Oh goodness me! We’ve been zooming all over the place visiting libraries these past few days. I’ve been amazed to discover so many new-to-us libraries, how each one is different, how each has a different feel and vibe, even though many are in the same city.
Here are some photos from Library 8 in our Librarithon. We visited this library, and nos 9 and 10, on Tuesday.
I counted books in at least 15 different languages in this library! None in Dutch, but M gave one in an Arabic script (?perhaps Urdu) a go!
As in just about every library we’ve visited, before we knew it we were chatting to other families using the library. One young girl asked if M and J wanted to play with her and soon they were happily chatting and making friends. Next up the security guard wanted to join in! He was great – really friendly and encouraging and added to a sense that everyone is welcome in this library, it’s a safe place, a place where you can strike up a conversation with a stranger and for it to be perfectly alright. We need more places like this!
And here’s one more photo of Library 8 that I already posted on Twitpic: http://twitpic.com/42o6qy
One chocolate football, one slice of chocolate cake and one bannoffie pie eclair later we were at Library no. 9:
The staff at Library 9 seemed very excited to hear about our Librarithon! In every library we visit I give the staff on the counter a little flyer I’ve created about our Librarithon, what we’re doing and why, and then ask them if it is ok to take photos as long as the only identifiable people in them are my children. Some librarians have been nervous I’m going to ask them for sponsorship (which I don’t), but these librarians welcomed us with open arms, which was really heartening.
Finally for the day it was on to Library 10:
Initially our time here was quite depressing. One of the children’s librarians I know well from our local library (which is now closed, but which has redeployed its staff) talked to me at length about her fears for the library service in our city. I learned that the library budget isn’t part of Education or even Leisure – it comes under Housing!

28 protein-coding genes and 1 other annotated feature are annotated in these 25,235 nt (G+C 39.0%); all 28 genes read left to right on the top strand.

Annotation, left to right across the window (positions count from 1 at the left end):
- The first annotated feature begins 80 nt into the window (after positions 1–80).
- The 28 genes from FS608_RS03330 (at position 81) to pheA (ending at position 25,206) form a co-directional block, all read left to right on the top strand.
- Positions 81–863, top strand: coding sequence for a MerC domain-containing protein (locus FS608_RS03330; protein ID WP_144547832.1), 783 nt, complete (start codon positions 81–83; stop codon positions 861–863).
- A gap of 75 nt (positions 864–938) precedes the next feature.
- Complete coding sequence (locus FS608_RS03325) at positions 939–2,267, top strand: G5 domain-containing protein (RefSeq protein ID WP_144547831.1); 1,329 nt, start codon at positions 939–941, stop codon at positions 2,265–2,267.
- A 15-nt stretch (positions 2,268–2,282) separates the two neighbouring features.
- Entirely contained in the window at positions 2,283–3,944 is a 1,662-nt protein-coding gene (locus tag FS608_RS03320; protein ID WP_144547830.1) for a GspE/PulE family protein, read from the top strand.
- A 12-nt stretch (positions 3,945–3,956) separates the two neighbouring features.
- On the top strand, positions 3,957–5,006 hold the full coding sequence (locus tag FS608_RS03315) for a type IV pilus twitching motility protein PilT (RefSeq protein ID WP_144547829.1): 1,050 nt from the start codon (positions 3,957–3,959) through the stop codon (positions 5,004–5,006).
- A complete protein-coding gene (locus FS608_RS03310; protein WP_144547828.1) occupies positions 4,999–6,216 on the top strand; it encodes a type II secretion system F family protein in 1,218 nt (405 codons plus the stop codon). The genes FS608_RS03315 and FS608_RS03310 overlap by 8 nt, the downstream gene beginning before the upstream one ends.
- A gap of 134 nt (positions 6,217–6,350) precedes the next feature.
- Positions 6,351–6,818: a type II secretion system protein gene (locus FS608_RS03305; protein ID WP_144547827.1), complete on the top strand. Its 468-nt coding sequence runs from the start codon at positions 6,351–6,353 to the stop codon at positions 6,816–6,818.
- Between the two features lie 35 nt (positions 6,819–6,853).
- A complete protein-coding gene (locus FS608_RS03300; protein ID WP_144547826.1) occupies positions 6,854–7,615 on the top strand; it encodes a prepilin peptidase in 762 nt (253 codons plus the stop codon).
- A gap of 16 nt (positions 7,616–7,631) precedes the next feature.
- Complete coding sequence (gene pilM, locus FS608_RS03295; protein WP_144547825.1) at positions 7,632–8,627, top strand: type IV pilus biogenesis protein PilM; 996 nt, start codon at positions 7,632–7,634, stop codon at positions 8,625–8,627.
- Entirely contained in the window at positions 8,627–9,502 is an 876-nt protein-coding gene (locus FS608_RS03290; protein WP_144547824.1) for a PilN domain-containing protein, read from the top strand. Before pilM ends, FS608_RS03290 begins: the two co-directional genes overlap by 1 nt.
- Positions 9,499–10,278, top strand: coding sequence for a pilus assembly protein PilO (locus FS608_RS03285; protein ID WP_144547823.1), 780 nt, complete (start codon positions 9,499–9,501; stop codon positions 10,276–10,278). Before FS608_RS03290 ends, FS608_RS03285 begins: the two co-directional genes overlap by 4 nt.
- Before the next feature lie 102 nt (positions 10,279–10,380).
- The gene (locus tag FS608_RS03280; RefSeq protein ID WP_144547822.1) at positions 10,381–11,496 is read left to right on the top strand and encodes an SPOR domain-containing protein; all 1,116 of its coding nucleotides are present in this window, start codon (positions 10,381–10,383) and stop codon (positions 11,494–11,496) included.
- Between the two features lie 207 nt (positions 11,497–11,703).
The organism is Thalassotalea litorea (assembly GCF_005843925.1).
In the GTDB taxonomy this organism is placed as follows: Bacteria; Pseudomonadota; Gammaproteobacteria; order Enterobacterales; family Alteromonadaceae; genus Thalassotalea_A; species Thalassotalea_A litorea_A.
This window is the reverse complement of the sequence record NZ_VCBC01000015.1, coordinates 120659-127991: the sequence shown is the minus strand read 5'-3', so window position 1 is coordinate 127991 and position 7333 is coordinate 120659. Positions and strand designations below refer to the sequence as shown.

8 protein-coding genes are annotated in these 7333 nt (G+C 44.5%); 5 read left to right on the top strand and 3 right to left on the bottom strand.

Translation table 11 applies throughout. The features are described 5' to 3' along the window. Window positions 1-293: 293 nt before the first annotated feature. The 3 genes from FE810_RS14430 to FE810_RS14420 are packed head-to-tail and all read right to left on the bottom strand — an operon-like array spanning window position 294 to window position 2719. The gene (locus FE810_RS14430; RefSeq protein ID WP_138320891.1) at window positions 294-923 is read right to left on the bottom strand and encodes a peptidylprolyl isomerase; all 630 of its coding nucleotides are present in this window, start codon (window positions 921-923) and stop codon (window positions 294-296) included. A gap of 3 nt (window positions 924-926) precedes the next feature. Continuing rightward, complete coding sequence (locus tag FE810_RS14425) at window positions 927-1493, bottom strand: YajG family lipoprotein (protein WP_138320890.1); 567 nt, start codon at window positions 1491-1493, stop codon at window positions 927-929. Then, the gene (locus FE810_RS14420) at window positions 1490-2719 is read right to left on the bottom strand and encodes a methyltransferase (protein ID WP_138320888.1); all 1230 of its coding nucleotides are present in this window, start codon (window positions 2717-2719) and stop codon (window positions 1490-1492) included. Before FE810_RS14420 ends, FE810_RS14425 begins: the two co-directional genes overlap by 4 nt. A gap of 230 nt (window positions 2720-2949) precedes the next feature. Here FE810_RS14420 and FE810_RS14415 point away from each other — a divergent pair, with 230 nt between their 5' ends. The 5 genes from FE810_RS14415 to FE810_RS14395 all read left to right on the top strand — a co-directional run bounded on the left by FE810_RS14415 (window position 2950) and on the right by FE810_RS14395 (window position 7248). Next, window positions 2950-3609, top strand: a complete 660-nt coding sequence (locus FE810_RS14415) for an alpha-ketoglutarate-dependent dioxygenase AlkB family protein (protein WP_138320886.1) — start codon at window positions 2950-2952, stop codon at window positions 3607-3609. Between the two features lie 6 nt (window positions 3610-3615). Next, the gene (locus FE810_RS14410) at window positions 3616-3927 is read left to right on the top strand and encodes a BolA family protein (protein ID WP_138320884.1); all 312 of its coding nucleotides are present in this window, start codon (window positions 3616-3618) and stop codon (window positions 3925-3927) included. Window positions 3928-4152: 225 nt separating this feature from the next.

Everywhere I go I’m hearing how librarians are living with a great deal of uncertainty. Nobody is telling them anything about their futures, though everyone seems sure that if there aren’t actual closures in this city, almost every library will have to reduce the number of hours it is open per week.
Fortunately my mood brightened when another Mum and I ended up in fits of giggles over something silly and too complicated to repeat here, though it did involve the idea of libraries lending out children as well as books. And then there was the lovely Satoshi Kitamura carpet – I’m putting it on my birthday wish list!
And one more photo on Twitpic: http://twitpic.com/42o8fx
On Wednesday we travelled into another county for Library 11.
For those of you concerned about how the kids are enjoying our Librarithon – just look at them skipping in the photo above!
M, J and I loved this sculpture just in the entrance to the library, all about the development of alphabets and writing. Having earlier in the day read about how a Maisy book has been challenged in a US library because it shows Maisy putting on her pants (in the context of her getting dressed) I did wonder if a sculpture like this could ever make it into a US library…
I loved the idea of “Books on Prescription”. These were actually all to do with health issues, but I thought the idea could easily be developed with a list of “ailments” and a corresponding list of books that would help, for example funny books to banish the blues.
This library also had a huge pile of puzzles. They weren’t for loan, but rather available for users to set up and come back to over whatever time they liked. I loved the idea of people coming in to the library for a little bit of quiet time, but with people nearby, and being able to come back day after day.
By chance we were able to sneake in an extra library on Wednesday, our twelfth library so far.
Unfortunately this library was the only one so far where we were refused permission to take photos inside the library 🙁
I hope you get a sense from these photos how much fun we’re having, and how we’re pulling out all the stops to visit libraries, support them and raise money for Book Aid International. We’re doing our bit – could you do something for us and sponsor us just £2? This is enough for Book Aid International to get a book to where it’s needed. And, even though I’ve said it before, it’s worth repeating – that book might be the one that changes someone’s life.
Don’t forget, if you can’t sponsor us but would still like to help Book Aid International then pay a visit to Tidy Books’ Facebook page and tell them what book changed your life. For every 4 nominations, Tidy Books will donate a book to Book Aid International. You’ll also stand a chance of winning one of Tidy Books’ bookcases for yourselves (and they’re gorgeous, I can tell you!). So go on, hop over there and leave a comment! What’s stopping you?